The opinions expressed in this article are the writer’s own and do not reflect the views of Her Campus.
In all honesty, I’m not that excited to be 21. Despite the usual giddiness that surrounds the milestone in life, all I feel is neutrality. I don’t drink or party, so my age wouldn’t be opportune the way it is for millions of other people who were born in 2001. I may not have lived that long, but I have come to realize a few things that made it easier for me to cope with life. I do feel that putting these realizations on paper may make it easier for anyone else growing up too, so here are four things I learned before turning 21.
1. Saving money helps you so much
As you get older, your needs are only going to get more expensive. Sadly, we were never really taught how to be financially independent in high school because if I’ve learned anything over the past year, it’s that good money management is crucial in life. I had to purchase a laptop recently, and I did so using my own money that I earned working for only 7 hours a week. It was stressful, but it gave me more knowledge on how to be money-smart.
Not too long ago, I’d spend most of my cash on things I never needed. When I was saving up for my laptop, I had to discipline myself, and it was hard. Open up a few accounts for immediate spending, paying bills, emergencies, and other big savings goals. Split up your paycheck appropriately and put the money in each account. You’ll be glad you did so.
2. Adults aren’t always right
Sure, they’ve lived longer than we have, but if there is one thing we should know about adults, it’s that many of them lack perspective. We all know that there is a lot wrong with the world. If adults knew everything, the world would be a better place. Educate yourself on your surroundings and things happening around the world. Read up on concepts and principles. Fact checks everything you hear, be it from social media, or even your parents. That being said, don’t completely ignore what older people have to say. Just because they’re not always right, it doesn’t mean they’re always wrong either. Take what they say with a grain of salt, especially if you have a gut feeling that they’re wrong.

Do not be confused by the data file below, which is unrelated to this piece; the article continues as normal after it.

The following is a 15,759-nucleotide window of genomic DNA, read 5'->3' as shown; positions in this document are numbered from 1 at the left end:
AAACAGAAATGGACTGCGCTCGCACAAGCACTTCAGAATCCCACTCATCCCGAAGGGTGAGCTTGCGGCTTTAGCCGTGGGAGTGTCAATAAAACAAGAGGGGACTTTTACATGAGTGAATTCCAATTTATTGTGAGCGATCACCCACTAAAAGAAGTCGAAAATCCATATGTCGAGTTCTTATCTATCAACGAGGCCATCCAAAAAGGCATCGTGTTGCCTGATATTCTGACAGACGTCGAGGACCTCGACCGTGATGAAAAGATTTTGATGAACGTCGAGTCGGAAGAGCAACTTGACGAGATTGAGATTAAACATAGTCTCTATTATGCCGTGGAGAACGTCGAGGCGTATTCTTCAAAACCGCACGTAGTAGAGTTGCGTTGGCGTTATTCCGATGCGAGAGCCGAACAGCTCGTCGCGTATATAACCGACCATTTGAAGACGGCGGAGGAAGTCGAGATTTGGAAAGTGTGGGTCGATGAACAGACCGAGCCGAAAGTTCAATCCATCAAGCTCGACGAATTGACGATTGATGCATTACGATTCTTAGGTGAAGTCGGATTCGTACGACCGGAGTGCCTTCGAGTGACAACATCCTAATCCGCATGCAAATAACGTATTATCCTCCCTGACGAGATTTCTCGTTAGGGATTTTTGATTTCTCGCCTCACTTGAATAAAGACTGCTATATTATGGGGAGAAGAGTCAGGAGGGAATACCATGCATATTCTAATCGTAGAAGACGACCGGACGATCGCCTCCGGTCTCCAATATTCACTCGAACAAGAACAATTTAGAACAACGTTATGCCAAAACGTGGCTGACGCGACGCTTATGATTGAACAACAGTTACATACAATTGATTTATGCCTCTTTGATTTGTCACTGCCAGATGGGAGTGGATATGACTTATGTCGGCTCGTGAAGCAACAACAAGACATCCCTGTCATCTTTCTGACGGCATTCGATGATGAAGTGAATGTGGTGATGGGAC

Just because they’re not always right, it doesn’t mean they’re always wrong either.
3. You’re not the main character
This one had to be said, even though it’s disappointing. Not everything is going to go our way, and we can’t expect everyone to tolerate our problems either. You’re the only one experiencing your life in first-person. Other people experience their lives in first-person as well. What I realized over the past few months is that not everything revolves around me. The more I accept the little things that are also inconvenient, the easier it is to live life. Of course, you should not ignore injustices and other large problems that come your way, but I find it draining to worry about the little things. Being the main character is exhausting. I’d rather take a minor supporting role.
4. Criticism is not always a bad thing
It’s easy for us to take offense at something that doesn’t line up with what we want to believe. I want to feel good about myself all the time, but that doesn’t mean I should get hurt at criticism that is meant to make something better. If we all responded to negative evaluations the way Rory Gilmore did, we’d stagnate. Criticism is meant to be constructive. Don’t let it get you down, but don’t ignore it because it let your ego down either.
You don’t have to be 21 to learn these things; you can be as young as 17 or as old as 35. These are just a few realizations that make being a grown-up easier than usual. I hope these tips help you in your journey, however old you are. Happy Adulting!